Google Makes Revisions to Avoid Breaking Ad-Blocking Extensions in Chrome, Kali Linux 2019.1 Released, New Version of Cutelyst Is Out, Ubuntu Posts Security Notice for systemd Vulnerability and Applications Open for Outreachy Summer 2019 Internships

News briefs for February 19, 2019.

Google rethinks its planned changes to Chrome's extension API that would have broken many ad-blocking extensions. Ars Technica reports that Google has made this revision to "ensure that the current variety of content-blocking extensions is preserved". In addition, "Google maintains that 'It is not, nor has it ever been, our goal to prevent or break content blocking' [emphasis Google's] and says that it will work to update its proposal to address the capability gaps and pain points."

Kali Linux 2019.1 was released yesterday. This is the first release of 2019, bringing the kernel to version 4.19.13. This release fixes many bugs and includes several updated packages. The release announcement notes that "the big marquee update of this release is the update of Metasploit to version 5.0, which is their first major release since version 4.0 came out in 2011." You can download Kali Linux from here.

A new version of the Cutelyst Qt/C++ Web Framework is now available. According to Dantti's Blog, Cutelyst 2.7.0 brings back proper async support and includes a few other new features.

Ubuntu posted a security notice of a new systemd vulnerability yesterday. USN-3891-1 affects the following versions of Ubuntu and its derivatives: Ubuntu 18.10, Ubuntu 18.04 LTS and Ubuntu 16.04 LTS. The details: "systemd incorrectly handled certain D-Bus messages. A local unprivileged attacker could exploit this in order to crash the init process, resulting in a system denial-of-service (kernel panic)." See the security notice for instructions on how to update.

Applications for the Outreachy Summer 2019 round of internships is open now to April 2, 2019. The program "provides three-month internships to work in Free and Open Source Software (FOSS). Interns are paid a stipend of $5,500 and have a $500 travel stipend available to them." Outreachy "expressly invite women (both cis and trans), trans men, and genderqueer people to apply. We also expressly invite applications from residents and nationals of the United States of any gender who are Black/African American, Hispanic/Latin@, Native American/American Indian, Alaska Native, Native Hawaiian, or Pacific Islander. Anyone who faces under-representation, systemic bias, or discrimination in the technology industry of their country is invited to apply." Visit here for more information on the application process.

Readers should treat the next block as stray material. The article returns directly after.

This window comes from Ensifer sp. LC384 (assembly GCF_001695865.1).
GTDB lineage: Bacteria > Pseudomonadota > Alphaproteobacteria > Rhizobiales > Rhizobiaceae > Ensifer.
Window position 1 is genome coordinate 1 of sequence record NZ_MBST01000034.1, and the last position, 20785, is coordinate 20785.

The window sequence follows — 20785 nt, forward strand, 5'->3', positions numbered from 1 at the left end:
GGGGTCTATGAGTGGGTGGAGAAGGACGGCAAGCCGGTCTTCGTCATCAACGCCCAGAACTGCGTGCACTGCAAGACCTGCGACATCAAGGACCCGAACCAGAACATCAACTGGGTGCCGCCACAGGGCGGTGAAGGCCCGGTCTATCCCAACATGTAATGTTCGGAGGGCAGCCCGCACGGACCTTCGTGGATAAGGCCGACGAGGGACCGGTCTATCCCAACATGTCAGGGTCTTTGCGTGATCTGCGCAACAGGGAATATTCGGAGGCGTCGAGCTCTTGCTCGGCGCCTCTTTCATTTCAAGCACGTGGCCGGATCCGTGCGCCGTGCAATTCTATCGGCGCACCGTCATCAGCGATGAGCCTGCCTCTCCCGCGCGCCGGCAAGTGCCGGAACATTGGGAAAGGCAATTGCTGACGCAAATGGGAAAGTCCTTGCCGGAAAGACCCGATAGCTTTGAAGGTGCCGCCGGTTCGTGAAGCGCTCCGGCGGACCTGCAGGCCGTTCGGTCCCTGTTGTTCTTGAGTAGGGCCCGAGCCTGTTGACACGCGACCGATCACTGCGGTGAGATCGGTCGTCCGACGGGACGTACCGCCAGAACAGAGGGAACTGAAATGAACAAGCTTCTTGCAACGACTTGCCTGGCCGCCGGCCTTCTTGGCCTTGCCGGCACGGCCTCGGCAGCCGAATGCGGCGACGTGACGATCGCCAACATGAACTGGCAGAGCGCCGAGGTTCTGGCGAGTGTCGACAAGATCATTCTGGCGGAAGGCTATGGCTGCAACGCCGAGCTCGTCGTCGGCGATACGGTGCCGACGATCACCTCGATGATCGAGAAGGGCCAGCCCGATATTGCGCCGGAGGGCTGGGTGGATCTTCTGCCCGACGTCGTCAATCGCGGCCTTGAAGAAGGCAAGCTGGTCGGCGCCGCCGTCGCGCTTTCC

Jill Franklin is an editorial professional with more than 17 years experience in technical and scientific publishing, both print and digital. As Executive Editor of Linux Journal, she wrangles writers, develops content, manages projects, meets deadlines and makes sentences sparkle. She also was Managing Editor for TUX and Embedded Linux Journal, and the book Linux in the Workplace. Before entering the Linux and open-source realm, she was Managing Editor of several scientific and scholarly journals, including Veterinary Pathology, The Journal of Mammalogy, Toxicologic Pathology and The Journal of Scientific Exploration. In a previous life, she taught English literature and composition, managed a bookstore and tended bar. When she’s not bugging writers about deadlines or editing copy, she throws pots, gardens and reads. You can contact Jill via e-mail, ljeditor@linuxjournal.com.

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